A school on applied superconductivity held near the Russian proton accelerator at the Protvino Institute for High Energy Physics (IHEP), near Moscow, provided a valuable snapshot of this important field and highlighted a long tradition of Russian expertise in this area.
Ever since the pioneering work by P L Kapitza in 1924 (for which he shared the 1978 Nobel Prize), there has been a continual interest in Russia in producing high magnetic fields and putting them to work. Much of this effort has been focused at Moscow’s Kurchatov Institute which also organizes an annual school on applied superconductivity for young engineers and scientists. At this year’s event, Evgeny Krasnoperov reviewed the devices for generating high magnetic fields developed at the Kurchatov Institute.
In 1939 F Bitter built high-field solenoid-type magnets which could generate stationary fields of 10 T. As early as 1972 the Kurchatov Institute exceeded 25 T by nesting a resistive magnet inside a large superconducting solenoid. Currently under construction is a new hybrid magnet to attain up to 30 T with superconducting coils based on niobiumtitanium and niobiumtin superconductor.
Russia is involved in the International Laboratory for High Magnetic Fields and Low Temperatures in Wroclaw, Poland. Lev Luganskij (Kapitza Institute) described the 30-year history of this laboratory, established by an agreement of the Academies of Sciences of the Soviet Union, German Democratic Republic, Bulgaria, and Poland.
The Wroclaw laboratory is open to guests for experimental investigations of extreme magnetic fields and low temperatures. At present there are several magnets for stationary fields and one for pulsed fields up to 47 T. Several Bitter-type magnets and superconducting magnets produce a range of stationary fields. The largest Bitter-type magnet generates magnetic fields up to 20 T, its total power exceeding 6 MW. Bitter-type magnets are cooled by a two-circuit water cooling system.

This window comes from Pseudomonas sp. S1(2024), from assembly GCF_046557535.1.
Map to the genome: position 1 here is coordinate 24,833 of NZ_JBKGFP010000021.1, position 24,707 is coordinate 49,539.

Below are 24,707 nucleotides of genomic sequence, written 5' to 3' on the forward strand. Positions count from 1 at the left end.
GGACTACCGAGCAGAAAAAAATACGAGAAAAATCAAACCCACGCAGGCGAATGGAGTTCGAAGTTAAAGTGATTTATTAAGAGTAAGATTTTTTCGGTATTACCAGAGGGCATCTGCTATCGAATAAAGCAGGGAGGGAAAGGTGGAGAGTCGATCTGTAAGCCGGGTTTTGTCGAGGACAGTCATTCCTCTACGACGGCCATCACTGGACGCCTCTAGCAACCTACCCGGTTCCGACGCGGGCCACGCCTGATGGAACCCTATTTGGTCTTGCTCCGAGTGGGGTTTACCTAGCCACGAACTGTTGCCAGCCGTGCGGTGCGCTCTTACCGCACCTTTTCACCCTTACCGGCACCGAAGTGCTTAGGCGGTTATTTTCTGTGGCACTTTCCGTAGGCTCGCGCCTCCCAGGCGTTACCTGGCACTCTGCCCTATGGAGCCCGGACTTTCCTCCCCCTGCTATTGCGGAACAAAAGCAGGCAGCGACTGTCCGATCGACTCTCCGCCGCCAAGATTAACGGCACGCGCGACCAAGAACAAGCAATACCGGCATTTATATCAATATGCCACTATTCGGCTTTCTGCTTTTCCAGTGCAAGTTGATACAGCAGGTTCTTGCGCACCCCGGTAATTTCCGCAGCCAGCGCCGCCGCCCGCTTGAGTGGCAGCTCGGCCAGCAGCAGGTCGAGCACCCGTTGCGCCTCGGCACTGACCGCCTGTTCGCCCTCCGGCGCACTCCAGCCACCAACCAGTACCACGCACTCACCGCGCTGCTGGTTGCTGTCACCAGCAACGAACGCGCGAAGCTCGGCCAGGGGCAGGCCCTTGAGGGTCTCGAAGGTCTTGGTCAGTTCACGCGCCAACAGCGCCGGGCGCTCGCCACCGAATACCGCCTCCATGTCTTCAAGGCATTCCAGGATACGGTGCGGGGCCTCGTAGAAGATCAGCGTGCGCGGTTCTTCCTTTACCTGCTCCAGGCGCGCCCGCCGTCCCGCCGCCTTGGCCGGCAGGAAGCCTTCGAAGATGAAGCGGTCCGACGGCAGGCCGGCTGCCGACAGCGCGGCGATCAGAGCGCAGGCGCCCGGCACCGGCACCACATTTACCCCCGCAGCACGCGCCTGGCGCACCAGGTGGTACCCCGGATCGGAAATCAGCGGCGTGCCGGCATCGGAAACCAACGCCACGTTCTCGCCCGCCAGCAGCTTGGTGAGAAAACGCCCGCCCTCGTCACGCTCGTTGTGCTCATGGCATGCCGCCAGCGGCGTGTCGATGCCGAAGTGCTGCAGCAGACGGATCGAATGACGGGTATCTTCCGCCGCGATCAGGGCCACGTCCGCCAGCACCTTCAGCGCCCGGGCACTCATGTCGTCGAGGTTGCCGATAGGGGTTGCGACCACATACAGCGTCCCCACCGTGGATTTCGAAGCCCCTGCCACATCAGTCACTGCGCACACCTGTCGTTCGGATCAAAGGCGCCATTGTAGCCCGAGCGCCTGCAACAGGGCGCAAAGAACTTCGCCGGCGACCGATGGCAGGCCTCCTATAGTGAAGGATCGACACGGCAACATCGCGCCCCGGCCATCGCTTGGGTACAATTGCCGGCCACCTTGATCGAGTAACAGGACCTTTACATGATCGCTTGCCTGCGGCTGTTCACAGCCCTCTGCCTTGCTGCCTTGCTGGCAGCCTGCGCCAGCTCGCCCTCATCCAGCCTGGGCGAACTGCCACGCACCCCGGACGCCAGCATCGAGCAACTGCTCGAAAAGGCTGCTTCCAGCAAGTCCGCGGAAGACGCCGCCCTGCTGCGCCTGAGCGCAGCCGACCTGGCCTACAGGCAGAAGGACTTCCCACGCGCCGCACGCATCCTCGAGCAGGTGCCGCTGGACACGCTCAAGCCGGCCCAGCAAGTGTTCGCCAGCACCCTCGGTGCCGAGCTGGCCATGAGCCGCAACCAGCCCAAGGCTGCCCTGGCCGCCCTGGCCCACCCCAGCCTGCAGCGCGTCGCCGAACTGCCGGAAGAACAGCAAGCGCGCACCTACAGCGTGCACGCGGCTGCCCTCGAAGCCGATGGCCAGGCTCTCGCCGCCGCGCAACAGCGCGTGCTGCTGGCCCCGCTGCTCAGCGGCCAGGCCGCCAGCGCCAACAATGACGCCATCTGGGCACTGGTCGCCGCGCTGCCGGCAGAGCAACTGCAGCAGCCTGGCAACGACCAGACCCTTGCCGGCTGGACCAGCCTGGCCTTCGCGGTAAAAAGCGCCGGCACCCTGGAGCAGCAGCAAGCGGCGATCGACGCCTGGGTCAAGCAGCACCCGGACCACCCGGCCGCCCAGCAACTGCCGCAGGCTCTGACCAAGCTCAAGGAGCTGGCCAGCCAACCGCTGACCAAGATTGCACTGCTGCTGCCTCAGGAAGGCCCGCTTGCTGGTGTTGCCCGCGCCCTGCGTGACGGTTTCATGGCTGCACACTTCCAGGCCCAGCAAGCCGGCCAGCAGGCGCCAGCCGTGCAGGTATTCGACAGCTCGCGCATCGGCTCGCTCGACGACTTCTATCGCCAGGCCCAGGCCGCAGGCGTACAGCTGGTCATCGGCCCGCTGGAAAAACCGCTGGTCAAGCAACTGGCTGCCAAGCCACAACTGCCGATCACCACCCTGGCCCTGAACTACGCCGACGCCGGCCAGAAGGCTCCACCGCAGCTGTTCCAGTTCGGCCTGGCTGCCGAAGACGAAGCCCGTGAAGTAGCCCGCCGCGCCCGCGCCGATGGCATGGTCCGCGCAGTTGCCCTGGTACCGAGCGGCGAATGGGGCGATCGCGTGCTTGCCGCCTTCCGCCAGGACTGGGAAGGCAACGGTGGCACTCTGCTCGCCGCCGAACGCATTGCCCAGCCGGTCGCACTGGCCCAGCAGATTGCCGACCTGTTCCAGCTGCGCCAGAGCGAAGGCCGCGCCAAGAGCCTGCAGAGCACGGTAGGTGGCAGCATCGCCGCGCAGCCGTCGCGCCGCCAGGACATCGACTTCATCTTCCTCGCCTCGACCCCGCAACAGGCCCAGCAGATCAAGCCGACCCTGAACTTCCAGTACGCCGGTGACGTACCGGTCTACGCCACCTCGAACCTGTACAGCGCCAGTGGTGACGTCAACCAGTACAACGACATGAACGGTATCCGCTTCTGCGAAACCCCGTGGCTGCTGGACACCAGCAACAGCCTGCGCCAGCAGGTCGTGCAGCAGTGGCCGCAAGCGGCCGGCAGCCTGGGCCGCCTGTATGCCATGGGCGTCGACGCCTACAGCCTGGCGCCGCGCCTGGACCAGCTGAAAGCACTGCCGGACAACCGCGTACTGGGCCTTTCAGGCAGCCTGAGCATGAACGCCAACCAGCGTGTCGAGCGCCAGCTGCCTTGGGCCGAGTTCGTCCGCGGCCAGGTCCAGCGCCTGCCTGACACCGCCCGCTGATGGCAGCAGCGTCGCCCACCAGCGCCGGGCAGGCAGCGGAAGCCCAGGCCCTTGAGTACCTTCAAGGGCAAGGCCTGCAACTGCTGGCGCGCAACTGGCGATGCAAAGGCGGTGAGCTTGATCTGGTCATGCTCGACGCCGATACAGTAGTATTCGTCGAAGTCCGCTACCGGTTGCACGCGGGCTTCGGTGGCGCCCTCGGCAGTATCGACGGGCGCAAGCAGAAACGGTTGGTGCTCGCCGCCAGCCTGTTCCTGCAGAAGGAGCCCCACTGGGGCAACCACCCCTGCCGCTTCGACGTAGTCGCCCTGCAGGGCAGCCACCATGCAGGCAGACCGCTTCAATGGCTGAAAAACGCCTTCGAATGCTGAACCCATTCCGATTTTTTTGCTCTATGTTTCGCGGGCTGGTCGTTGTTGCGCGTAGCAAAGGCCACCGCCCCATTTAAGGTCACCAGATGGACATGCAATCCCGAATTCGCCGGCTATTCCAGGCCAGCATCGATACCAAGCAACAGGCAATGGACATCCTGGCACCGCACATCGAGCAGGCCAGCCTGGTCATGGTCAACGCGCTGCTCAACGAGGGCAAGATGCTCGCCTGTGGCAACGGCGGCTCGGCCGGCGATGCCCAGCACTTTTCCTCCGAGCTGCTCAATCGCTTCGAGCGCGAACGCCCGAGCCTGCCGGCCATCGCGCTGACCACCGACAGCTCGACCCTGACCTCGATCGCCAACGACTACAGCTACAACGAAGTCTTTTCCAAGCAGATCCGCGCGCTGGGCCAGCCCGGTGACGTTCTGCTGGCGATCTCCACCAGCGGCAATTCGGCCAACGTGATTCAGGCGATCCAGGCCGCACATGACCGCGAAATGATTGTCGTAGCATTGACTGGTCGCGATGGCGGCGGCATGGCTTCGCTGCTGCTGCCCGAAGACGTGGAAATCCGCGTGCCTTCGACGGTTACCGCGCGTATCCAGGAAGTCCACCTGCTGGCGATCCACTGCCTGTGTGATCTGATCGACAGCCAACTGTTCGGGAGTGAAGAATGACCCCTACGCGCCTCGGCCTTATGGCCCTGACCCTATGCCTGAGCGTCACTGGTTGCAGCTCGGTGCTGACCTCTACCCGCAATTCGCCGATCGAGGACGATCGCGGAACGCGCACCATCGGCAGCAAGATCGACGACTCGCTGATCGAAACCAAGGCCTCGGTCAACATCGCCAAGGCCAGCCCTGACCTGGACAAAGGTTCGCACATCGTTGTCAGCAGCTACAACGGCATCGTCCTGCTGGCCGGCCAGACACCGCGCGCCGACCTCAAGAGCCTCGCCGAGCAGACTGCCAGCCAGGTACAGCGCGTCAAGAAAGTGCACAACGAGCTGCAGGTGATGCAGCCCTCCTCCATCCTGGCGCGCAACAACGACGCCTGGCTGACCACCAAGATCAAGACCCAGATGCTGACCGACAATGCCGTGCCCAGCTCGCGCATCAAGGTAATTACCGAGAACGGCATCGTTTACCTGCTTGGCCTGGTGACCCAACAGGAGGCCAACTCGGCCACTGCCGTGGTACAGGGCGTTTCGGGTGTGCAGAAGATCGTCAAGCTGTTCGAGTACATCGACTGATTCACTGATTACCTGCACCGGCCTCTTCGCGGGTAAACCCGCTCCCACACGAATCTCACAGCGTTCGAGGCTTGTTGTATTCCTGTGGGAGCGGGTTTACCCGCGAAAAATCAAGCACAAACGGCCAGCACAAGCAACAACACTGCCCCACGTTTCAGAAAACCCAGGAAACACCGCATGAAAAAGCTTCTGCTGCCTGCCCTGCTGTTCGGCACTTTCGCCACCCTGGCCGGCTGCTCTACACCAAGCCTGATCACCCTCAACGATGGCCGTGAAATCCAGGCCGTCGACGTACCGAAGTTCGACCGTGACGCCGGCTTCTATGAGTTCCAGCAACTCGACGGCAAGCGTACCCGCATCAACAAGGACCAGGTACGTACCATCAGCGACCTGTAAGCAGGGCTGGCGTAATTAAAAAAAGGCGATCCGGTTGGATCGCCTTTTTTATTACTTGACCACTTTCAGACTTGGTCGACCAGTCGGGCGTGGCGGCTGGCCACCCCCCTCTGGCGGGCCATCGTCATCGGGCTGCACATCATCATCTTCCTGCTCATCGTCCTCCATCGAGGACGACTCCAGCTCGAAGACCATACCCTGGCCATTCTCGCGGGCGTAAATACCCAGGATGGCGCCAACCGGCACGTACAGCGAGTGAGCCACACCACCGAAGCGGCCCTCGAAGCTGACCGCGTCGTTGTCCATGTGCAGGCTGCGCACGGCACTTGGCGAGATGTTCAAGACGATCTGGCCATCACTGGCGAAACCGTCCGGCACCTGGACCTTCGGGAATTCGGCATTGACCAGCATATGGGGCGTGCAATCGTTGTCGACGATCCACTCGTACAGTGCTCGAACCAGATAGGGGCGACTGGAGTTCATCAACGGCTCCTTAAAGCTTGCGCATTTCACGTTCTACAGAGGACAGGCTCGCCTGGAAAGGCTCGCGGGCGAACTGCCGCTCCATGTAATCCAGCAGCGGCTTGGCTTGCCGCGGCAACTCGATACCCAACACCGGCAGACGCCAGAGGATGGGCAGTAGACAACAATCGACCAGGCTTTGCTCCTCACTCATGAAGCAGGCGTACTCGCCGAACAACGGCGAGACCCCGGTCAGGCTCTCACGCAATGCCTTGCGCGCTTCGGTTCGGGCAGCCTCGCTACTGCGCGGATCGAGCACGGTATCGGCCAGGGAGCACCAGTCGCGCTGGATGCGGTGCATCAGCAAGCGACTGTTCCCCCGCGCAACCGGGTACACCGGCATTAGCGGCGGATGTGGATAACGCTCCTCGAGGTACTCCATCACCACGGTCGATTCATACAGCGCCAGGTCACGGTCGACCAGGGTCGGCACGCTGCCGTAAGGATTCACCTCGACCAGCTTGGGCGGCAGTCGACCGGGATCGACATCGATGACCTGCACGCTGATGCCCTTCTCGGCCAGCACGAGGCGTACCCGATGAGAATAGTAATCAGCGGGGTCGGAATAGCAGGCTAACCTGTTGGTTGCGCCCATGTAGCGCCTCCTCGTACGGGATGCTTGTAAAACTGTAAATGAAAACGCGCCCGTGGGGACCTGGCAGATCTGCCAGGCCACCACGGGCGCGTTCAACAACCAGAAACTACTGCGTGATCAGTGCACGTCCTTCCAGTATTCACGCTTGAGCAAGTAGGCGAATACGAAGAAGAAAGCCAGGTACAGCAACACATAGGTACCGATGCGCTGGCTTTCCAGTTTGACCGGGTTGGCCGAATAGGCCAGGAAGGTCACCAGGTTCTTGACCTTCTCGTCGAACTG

Another important Russian magnetic contribution is tokamaks. In 1950, A D Sakharov and I E Tamm put forward the idea of magnetic confinement of high-temperature plasma and proposed the thermonuclear reactor tokamak concept. Sergey Egorov of the Efremov Institute (St Petersburg) covered the history and progress of these devices. The ultimate outcome is the International Thermonuclear Experimental Reactor (ITER), a fusion device to demonstrate ignition.
The ITER tokamak is currently being developed jointly by Euroatom, Russia, the USA, and Japan. The superconducting components are toroidal and poloidal field coils and a central solenoid, the latter producing a magnetic field up to 13 T at its inner radius. The superconducting coils for the system will require more than 1600 tons of niobiumtin.
In the Bochvar All-Russia Scientific Research Institute of Inorganic Materials (Moscow), niobiumtin wires for ITER have been developed and studied. Production of the first ton of ITER wire was completed in April 1998. Critical current density (non-copper cross-section) exceeds 550 A per sq. mm at 12 T.
A review of fabrication methods of niobiumtitanium and niobiumtin wire was presented by Victor Pantsirnyi. Victor Sytnikov (Cable Institute, Moscow) reported on ITER conductor development. The conductor is of cable-in conduit niobiumtin type with an incoloy alloy 908 external jacket, carrying 46 kA up to 13 T magnetic field. This international collaboration comprises 12 companies in Europe, Russia, Japan and the USA.
Subrata Pradhan (IPR, India) reported on the superconducting magnets for Tokamak SST-1. The superconducting cable for this project was produced in Japan and part of the cable was transported to Moscow in May. Superconducting model coils for the conductor testing will be fabricated and tested by the Kurchatov Institute.
Alexey Dudarev of the Kurchatov Institute reported on a 6 T superconducting wiggler. This three-pole wiggler was built at the Kurchatov Institute and successfully tested in the Chinese National Synchrotron Radiation Laboratory (800 MeV Hefei storage ring) in March. Its magnetic field is generated by three pairs of racetrack niobiumtitanium windings. The wiggler, with a short magnetic field period of 187 mm, enables an electron storage ring to provide a wider spectrum of synchrotron radiation.
Nikolai Chernoplekov, the Director of the Institute for Solid State Physics and Superconductivity, concluded the school with a review of several problems vital to the future of this field. The advent of warm superconductors has inspired new interest, with the promise of new (and as yet unknown) applications, or even a revolution in the traditional applications of superconductors.